1. (a) Among the claims of error asserted in both cases, Bremer contends that the superior court erred in failing to find the contract unenforceable as too vague and indefinite as to essential terms. In Georgia, it is settled that an "agreement between two parties will occur only when the minds of the parties meet at the same time upon the same subject matter, and in the same sense." (Citations and punctuation omitted.) Southern Med. Corp. v. Liberty Mut. Ins. Co., 216 Ga. App. 289
, 291 (2) (454 SE2d 180
) (1995). We agree and further conclude that reversal would otherwise be required because: (1) the contract was plain and unambiguous insofar as Special Stipulation 1 thereof afforded Hall a right of first refusal limited to two years duration, and (2) even if the right of first refusal were deemed ambiguous, Hall having drafted Special Stipulations 1-3, any ambiguity would have to be construed against him and the rules of construction requiring all the special stipulations read together.
Hall correctly points to Radio Webs v. Tele-Media Corp., 249 Ga. 598
, 599, n. 2 (292 SE2d 712
) (1982) for the proposition that "[w]here no price term is stated when the right [of first refusal] is granted, the offer of the third party supplies the terms under which the right of first refusal may be exercised. [Cit.]" See also Shiver v. Benton, 251 Ga. 284
, 285 (1) (304 SE2d 903
) (1983); Bouy, Hall &c. Assoc. v. Savannah Airport Comm., 256 Ga. 181
-182 (1) (345 SE2d 349
) (1986). However, that price and payment terms may thus be "supplied" at a future date is not to say that the term triggering a right of first refusal may be supplied as well because the condition precedent to the right to purchase must be stated in writing in the contract with sufficient specificity to be enforced by specific performance, which includes the time that such option shall be in force and effect.
A preemptive right [or right of first refusal] merely sets a requirement that when the owner decides to sell the person holding the preemptive right must be offered the opportunity to buy. (Emphasis supplied.) See generally 1A Corbin, Corbin on Contracts, 261.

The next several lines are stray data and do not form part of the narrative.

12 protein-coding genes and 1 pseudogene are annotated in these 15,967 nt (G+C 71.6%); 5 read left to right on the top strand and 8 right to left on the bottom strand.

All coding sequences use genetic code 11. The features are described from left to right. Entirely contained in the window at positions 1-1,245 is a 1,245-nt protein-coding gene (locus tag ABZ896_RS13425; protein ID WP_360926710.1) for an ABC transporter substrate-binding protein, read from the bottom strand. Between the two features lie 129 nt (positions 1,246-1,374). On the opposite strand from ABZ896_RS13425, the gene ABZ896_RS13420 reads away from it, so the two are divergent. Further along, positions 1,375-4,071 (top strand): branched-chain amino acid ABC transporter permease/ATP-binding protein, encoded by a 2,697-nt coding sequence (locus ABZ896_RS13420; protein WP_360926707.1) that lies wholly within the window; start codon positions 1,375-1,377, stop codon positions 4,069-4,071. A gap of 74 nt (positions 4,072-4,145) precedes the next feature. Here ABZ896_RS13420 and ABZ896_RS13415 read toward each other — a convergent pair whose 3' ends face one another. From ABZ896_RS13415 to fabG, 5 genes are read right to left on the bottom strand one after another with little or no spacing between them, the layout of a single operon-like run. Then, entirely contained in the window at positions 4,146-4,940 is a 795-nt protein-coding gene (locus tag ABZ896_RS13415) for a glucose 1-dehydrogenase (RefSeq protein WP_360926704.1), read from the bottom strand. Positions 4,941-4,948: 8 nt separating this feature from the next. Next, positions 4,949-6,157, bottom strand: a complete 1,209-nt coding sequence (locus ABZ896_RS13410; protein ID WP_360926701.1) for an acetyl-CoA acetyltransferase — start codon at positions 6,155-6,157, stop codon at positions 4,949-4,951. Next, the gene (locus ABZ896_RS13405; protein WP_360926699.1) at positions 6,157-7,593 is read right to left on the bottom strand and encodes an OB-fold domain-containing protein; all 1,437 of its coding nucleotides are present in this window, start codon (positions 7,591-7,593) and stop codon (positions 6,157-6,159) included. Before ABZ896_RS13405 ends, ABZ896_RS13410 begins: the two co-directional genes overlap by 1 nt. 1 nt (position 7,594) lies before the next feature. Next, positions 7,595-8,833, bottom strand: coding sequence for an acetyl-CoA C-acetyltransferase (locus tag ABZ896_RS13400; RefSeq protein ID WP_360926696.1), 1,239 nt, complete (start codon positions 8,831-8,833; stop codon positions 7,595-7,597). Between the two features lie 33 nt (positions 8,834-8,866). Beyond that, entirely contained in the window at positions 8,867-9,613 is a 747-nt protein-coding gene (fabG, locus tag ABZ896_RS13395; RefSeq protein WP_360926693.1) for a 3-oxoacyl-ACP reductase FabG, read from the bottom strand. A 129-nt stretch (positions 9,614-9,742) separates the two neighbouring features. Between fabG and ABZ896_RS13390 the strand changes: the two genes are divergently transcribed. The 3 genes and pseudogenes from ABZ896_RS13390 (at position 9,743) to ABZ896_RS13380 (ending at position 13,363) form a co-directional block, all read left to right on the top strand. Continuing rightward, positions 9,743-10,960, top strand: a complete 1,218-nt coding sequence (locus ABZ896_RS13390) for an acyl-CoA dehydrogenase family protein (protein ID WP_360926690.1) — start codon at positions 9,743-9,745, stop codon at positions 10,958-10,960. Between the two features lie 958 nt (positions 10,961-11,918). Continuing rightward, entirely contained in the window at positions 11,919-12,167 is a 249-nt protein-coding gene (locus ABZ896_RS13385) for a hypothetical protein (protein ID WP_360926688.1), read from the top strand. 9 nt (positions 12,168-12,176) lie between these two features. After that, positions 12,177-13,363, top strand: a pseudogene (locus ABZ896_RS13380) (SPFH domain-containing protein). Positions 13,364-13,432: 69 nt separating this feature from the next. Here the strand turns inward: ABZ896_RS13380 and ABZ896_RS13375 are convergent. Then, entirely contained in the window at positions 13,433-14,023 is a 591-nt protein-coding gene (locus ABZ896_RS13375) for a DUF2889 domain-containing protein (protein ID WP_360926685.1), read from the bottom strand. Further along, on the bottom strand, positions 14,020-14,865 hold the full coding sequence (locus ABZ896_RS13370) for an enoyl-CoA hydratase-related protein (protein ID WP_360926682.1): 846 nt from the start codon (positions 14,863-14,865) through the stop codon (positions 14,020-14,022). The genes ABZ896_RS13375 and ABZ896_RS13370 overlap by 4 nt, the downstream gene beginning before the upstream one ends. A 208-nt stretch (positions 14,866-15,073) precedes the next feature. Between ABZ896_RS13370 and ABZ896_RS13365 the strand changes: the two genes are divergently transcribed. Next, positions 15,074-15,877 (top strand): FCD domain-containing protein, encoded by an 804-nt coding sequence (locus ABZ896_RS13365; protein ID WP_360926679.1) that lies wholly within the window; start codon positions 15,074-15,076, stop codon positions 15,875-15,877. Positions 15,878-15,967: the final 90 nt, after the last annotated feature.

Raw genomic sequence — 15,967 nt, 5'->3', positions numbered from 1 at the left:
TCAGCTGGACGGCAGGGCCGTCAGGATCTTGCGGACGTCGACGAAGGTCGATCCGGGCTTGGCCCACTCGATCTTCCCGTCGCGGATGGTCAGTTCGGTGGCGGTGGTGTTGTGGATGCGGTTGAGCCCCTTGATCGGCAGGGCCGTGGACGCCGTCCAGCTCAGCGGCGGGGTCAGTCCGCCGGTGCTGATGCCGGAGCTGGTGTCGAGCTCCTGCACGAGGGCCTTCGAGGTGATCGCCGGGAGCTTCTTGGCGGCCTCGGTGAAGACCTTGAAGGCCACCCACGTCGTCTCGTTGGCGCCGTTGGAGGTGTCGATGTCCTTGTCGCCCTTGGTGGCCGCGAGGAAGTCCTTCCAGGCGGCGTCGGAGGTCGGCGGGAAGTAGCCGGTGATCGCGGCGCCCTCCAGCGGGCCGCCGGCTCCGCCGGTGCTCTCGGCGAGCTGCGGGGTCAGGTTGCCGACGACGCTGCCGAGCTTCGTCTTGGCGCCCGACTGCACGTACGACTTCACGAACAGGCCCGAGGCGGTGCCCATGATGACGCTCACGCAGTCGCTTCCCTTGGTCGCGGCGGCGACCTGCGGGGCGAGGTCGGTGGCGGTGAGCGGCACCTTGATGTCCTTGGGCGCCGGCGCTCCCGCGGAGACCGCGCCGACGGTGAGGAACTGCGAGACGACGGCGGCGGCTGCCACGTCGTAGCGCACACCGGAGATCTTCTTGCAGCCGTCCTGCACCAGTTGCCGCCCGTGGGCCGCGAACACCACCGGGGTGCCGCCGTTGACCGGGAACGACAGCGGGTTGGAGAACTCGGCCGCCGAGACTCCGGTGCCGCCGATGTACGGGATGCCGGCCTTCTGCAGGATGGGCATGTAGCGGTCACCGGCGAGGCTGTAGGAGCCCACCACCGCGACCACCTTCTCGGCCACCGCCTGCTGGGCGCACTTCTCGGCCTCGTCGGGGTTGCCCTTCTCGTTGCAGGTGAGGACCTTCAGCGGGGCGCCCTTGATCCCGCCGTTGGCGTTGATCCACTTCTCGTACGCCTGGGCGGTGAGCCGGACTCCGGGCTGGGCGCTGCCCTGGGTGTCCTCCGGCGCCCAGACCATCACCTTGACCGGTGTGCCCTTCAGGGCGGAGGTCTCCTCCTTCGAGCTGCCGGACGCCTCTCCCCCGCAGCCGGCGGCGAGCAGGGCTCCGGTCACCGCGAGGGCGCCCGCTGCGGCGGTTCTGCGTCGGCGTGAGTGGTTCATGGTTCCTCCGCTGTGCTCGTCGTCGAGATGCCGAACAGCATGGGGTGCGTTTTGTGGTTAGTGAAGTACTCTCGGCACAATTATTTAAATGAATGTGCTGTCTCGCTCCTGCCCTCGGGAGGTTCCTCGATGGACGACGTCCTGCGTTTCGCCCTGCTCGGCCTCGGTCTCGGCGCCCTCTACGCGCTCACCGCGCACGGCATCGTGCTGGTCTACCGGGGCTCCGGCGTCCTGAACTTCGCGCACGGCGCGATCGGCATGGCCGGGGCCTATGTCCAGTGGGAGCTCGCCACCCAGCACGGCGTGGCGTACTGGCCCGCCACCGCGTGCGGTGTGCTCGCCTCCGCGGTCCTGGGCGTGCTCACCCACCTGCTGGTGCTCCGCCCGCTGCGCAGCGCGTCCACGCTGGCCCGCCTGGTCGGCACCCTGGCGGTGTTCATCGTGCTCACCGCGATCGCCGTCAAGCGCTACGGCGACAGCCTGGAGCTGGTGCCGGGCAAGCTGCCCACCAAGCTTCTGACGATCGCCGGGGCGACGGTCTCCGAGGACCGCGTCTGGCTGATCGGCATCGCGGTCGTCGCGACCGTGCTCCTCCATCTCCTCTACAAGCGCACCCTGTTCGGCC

Hasty v. Health Svc. Centers, 258 Ga. 625
, 626 (373 SE2d 356
) (1988). In Georgia, the law makes clear that if a right of first refusal is to be complete, the parties must supply the triggering term by agreement that informs the parties when such right is operative. Inherent vagueness in what a decision to sell means can be illustrated by cases showing that the language chosen is outcome determinative of enforceability. Compare id. (right of first refusal triggered upon execution of option contract, the parties having agreed that this would occur when landlord "otherwise" wanted to sell); Hewatt v. Leppert, 259 Ga. 112
, 115 (376 SE2d 883
) (1989) (option contract's execution did not trigger the right of first refusal, the parties having agreed that the landlord's receipt of an acceptable offer would trigger the right).
The right of first refusal Hall seeks to enforce is devoid of any triggering term. As such, it is no more than an unenforceable agreement to agree in the future. "No contract exists until all essential terms have been agreed to, and the failure to agree to even one essential term means there is no agreement to be enforced." (Citations and punctuation omitted.) Reichard v. Reichard, 262 Ga. 561
, 564 (2) (423 SE2d 241
(b) The foregoing notwithstanding, Hall's right of first refusal is unenforceable because the plain and unambiguous meaning of the right is limited to two years duration, and the right expired prior to the time Bremer sold Booker Lots 4 and 5 in the instant case. "The cardinal rule of construction is to ascertain the intention of the parties." OCGA 13-2-3
. The construction of a contract is a three-step process. First, the construction of a contract presents a question of law for the court. If no ambiguity appears, the trial court enforces the contract according to its terms irrespective of all technical or arbitrary rules of construction. See generally Travelers Ins. Co. v. Blakey, 255 Ga. 699
, 700 (342 SE2d 308
) (1986); Karlan, Inc. v. King, 202 Ga. App. 713
, 715 (1) (415 SE2d 319
) (1992). If the terms of the contract are clear and unambiguous, the court must look to the contract alone to find the intention of the parties. Howell Mill/Collier Assoc. v. Pennypacker's, Inc., 194 Ga. App. 169
, 173 (3) (390 SE2d 257
) (1990). Secondly, if ambiguity is determined to exist, the existence or nonexistence thereof is itself a question of law for the court. "A jury question arises only when there appears to be an ambiguity in the contract which cannot be negated by the . . . statutory rules of construction." Kusuma v. Metametrix, Inc., 191 Ga. App. 255
, 256 (2) (381 SE2d 322
) (1989). Contractual ambiguity is not indicated upon encountering difficulty in construing a contract, unless after the pertinent rules of construction are applied, among them the requirement that a contract be construed as a whole, see OCGA 13-2-2